Where Did the Christmas Tree Come From?
There is something especially enchanting about a Christmas tree. Even from the corner of the room, they command a certain reverence and respect. While having plants indoors in nothing unusual, Christmas trees are something different. Evergreens have always been associated with winter and rebirth–they suggest a power in nature to overcome herself, to survive the death and to endure.
In Europe, evergreens were seen as having magical properties–their ability to survive through the dark and cold was thought to indicate their ability to ward off evil and keep good health in the home. It was not uncommon in Europe for bits of evergreen to make their way indoors, long before they were trees being trimmed.
The earliest Christmastime celebrations began with observances of the winter solstice–a time when nature was especially contemplated because of its absence. Ancient Egyptians hung palm fronds to honor the sun god Ra, Romans decorated their homes with wreaths for Jupiter, Scandinavians tied ribbons in the woods to celebrate elves, and Druids hung candles in trees to honor the god of light, Balder.
The simplest theory of the Christmas tree draws on this ancestry of nature as decoration, suggesting Europeans brought trees and plants indoors as winter began in the hopes they would bloom at
Christmas time and provide a festive ornament for the holiday. With time, evergreens–being in season all year– replaced more fragile plants, and artificial decorations (like fruits) were substituted for the natural blossoms of the tree.
An alternative theory proposes an origin for the Christmas tree in the Middle Ages, at a time when Christmas Eve was marked by celebrations of Adam and Eve. Miracle plays (or saints plays) frequently occurred in the weeks leading up to December 24th and would recreate the fateful scene of Adam and Eve being cast out of Eden. Staging for the performances was quite simple– however, one crucial element was common amongst them: a paper and wood Tree of Knowledge, decorated with apples.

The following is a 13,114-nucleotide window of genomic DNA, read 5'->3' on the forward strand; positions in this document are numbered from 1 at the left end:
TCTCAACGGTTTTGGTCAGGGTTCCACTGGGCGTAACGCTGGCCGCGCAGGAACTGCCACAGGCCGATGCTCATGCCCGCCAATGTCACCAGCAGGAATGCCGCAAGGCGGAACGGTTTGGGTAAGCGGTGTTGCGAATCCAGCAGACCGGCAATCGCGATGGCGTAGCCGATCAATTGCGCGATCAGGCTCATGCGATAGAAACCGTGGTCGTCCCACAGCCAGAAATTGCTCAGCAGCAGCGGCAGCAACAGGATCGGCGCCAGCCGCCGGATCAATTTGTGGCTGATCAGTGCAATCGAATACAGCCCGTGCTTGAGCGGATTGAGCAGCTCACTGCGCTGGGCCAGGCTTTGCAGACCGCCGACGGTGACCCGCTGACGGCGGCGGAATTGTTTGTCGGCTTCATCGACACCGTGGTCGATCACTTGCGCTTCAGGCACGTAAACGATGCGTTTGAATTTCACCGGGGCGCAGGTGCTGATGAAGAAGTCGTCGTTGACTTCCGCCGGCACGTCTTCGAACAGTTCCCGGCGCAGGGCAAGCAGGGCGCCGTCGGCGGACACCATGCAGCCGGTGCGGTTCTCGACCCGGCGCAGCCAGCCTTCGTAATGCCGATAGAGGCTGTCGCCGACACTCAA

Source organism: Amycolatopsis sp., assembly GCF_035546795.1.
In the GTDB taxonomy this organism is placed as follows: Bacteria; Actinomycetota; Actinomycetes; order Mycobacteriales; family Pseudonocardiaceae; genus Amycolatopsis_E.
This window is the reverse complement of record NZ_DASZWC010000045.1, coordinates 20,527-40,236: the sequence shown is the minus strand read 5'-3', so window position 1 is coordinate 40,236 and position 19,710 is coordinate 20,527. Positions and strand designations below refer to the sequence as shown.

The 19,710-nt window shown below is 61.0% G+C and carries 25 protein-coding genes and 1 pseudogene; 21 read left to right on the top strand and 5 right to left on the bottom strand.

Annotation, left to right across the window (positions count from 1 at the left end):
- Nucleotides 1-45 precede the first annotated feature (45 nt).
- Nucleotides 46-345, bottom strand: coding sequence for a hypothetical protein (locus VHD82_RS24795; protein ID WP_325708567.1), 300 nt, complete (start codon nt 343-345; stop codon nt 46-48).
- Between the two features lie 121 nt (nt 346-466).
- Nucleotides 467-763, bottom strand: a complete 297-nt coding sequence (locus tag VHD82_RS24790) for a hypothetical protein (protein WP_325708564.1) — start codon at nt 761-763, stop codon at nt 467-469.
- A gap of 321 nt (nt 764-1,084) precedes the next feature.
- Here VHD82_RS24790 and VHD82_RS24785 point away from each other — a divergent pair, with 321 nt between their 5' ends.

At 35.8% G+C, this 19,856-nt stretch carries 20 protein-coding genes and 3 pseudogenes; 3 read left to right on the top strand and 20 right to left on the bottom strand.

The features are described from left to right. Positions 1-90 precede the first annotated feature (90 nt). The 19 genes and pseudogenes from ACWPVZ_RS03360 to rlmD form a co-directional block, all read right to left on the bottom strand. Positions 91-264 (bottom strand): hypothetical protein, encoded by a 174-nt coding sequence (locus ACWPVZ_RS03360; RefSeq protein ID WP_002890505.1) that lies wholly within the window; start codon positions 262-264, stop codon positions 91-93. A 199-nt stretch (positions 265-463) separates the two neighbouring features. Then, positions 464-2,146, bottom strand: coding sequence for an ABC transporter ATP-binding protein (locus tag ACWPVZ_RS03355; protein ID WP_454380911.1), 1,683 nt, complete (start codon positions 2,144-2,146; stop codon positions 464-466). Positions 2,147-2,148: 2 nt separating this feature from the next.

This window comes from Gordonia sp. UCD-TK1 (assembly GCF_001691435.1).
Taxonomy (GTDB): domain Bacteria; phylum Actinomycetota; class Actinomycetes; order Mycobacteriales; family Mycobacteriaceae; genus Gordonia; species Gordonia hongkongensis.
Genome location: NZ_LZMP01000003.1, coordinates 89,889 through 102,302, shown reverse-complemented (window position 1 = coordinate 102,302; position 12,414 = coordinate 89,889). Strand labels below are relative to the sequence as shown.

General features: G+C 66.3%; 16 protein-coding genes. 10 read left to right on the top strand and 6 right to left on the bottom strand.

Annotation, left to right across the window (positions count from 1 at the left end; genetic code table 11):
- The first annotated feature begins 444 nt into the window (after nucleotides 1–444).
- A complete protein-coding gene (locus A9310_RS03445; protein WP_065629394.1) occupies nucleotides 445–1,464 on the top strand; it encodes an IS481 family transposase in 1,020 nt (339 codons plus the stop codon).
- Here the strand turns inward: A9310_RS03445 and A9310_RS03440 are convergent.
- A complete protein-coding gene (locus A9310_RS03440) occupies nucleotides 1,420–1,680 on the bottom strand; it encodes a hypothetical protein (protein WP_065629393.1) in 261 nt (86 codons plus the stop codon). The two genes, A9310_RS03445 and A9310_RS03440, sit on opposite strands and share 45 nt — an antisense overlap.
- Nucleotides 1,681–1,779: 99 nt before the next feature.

Some historians believe that as a way of honoring their biblical forefathers, medieval families would keep a tree decorated with apples (which were among the first decorations hung from Christmas trees) in their homes.
The first written reference to a Christmas tree in a home was not until 1605, however, when a resident of Strasburg, Germany offhandedly noted in their journal the presence of decorated firs in many parlors– Germans are widely considered the originators of the tree, beings its most staunch proponents and dispersing it across the world. Yet it was not until the 1800s that Christmas trees per se became a widespread, seasonal institution.
Though Prince Albert and Queen Victoria are credited with popularizing the Christmas tree in 1840 (Prince Albert was said to have brought the ritual with him from Germany), the custom of a holiday tree was already a familiar practice among the English royalty.
Queen Charlotte introduced the first official Christmas tree in 1800 when she replaced the traditional yew bough with a yew tree, covered it with fruit and decorations, and invited children to come and enjoy it. Forty years later, Prince Albert and Queen Victoria held a more public viewing of their Christmas tree, and an illustration of the event was produced by a newspaper and circulated in the following years, making the ceremony well known among the masses.
In America, however, the Christmas tree was not immediately welcomed into the home. New England Puritans frowned on Christmas trees as too pagan a tradition, despite one legend crediting Martin Luther, the father of Protestantism, with originating the Christmas tree in an evening of inspiration. Classic American folklore tells of George Washington sneaking up on German troops gathered around a Christmas tree in 1776– Christmas trees were associated with the old ways of Europe.
Yet as the image of Prince Albert and Queen Victoria’s Christmas tree was distributed in the states and as the influx of European immigrants undermined the dominance of the New England Puritan ideals, Americans gave up their Scrooge-like ways and embraced the Christmas tree such that today it is an institution.
What began simply as a festive addition– either to celebrate the occasion or to accompany the tale of Adam and Eve–has now become the centerpiece of the holiday. Christmas trees have their own ceremonies now: the careful perusal of the lot looking for one that’s just right, the complicated mechanisms of trying to get it home, the ritual of decoration, the discovery of pine needles in every corner for weeks. Though its origins may now be distant and consumed by time, Christmas trees serve as a reminder to bring the garden into our lives– if only but once a year.